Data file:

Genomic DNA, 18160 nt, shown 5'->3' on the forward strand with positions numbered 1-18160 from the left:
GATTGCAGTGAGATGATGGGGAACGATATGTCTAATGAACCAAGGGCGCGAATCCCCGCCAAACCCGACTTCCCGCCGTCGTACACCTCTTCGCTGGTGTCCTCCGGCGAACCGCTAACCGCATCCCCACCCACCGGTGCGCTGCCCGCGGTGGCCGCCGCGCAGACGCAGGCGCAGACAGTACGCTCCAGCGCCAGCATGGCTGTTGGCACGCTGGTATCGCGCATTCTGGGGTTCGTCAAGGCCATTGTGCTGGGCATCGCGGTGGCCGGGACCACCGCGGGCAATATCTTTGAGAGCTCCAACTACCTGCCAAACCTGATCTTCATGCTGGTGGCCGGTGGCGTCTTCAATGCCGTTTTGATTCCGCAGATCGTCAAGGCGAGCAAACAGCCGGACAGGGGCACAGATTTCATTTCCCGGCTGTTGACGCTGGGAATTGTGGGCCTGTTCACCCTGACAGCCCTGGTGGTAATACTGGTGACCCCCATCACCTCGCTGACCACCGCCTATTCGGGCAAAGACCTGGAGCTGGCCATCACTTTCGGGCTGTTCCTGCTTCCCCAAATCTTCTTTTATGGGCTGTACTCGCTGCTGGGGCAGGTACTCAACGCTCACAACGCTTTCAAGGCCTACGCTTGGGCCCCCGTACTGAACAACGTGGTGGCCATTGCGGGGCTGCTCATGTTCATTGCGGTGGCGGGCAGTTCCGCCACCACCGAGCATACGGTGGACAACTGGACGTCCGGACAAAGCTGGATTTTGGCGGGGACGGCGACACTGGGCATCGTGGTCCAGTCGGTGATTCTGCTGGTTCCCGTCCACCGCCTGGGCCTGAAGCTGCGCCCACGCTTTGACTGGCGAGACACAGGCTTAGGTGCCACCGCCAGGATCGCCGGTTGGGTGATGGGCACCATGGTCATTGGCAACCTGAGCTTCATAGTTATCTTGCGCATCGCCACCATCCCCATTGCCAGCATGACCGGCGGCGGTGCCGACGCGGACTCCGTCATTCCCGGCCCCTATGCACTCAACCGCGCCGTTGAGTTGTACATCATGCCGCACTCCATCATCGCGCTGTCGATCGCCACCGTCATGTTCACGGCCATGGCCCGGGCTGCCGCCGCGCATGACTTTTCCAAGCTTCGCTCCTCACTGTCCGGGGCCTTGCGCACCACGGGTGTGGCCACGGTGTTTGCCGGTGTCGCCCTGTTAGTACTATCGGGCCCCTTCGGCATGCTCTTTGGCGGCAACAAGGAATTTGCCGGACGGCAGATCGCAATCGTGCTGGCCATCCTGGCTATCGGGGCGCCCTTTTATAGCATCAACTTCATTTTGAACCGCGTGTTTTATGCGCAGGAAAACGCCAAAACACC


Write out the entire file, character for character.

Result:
Genomic DNA, 18160 nt, shown 5'->3' on the forward strand with positions numbered 1-18160 from the left:
GATTGCAGTGAGATGATGGGGAACGATATGTCTAATGAACCAAGGGCGCGAATCCCCGCCAAACCCGACTTCCCGCCGTCGTACACCTCTTCGCTGGTGTCCTCCGGCGAACCGCTAACCGCATCCCCACCCACCGGTGCGCTGCCCGCGGTGGCCGCCGCGCAGACGCAGGCGCAGACAGTACGCTCCAGCGCCAGCATGGCTGTTGGCACGCTGGTATCGCGCATTCTGGGGTTCGTCAAGGCCATTGTGCTGGGCATCGCGGTGGCCGGGACCACCGCGGGCAATATCTTTGAGAGCTCCAACTACCTGCCAAACCTGATCTTCATGCTGGTGGCCGGTGGCGTCTTCAATGCCGTTTTGATTCCGCAGATCGTCAAGGCGAGCAAACAGCCGGACAGGGGCACAGATTTCATTTCCCGGCTGTTGACGCTGGGAATTGTGGGCCTGTTCACCCTGACAGCCCTGGTGGTAATACTGGTGACCCCCATCACCTCGCTGACCACCGCCTATTCGGGCAAAGACCTGGAGCTGGCCATCACTTTCGGGCTGTTCCTGCTTCCCCAAATCTTCTTTTATGGGCTGTACTCGCTGCTGGGGCAGGTACTCAACGCTCACAACGCTTTCAAGGCCTACGCTTGGGCCCCCGTACTGAACAACGTGGTGGCCATTGCGGGGCTGCTCATGTTCATTGCGGTGGCGGGCAGTTCCGCCACCACCGAGCATACGGTGGACAACTGGACGTCCGGACAAAGCTGGATTTTGGCGGGGACGGCGACACTGGGCATCGTGGTCCAGTCGGTGATTCTGCTGGTTCCCGTCCACCGCCTGGGCCTGAAGCTGCGCCCACGCTTTGACTGGCGAGACACAGGCTTAGGTGCCACCGCCAGGATCGCCGGTTGGGTGATGGGCACCATGGTCATTGGCAACCTGAGCTTCATAGTTATCTTGCGCATCGCCACCATCCCCATTGCCAGCATGACCGGCGGCGGTGCCGACGCGGACTCCGTCATTCCCGGCCCCTATGCACTCAACCGCGCCGTTGAGTTGTACATCATGCCGCACTCCATCATCGCGCTGTCGATCGCCACCGTCATGTTCACGGCCATGGCCCGGGCTGCCGCCGCGCATGACTTTTCCAAGCTTCGCTCCTCACTGTCCGGGGCCTTGCGCACCACGGGTGTGGCCACGGTGTTTGCCGGTGTCGCCCTGTTAGTACTATCGGGCCCCTTCGGCATGCTCTTTGGCGGCAACAAGGAATTTGCCGGACGGCAGATCGCAATCGTGCTGGCCATCCTGGCTATCGGGGCGCCCTTTTATAGCATCAACTTCATTTTGAACCGCGTGTTTTATGCGCAGGAAAACGCCAAAACACC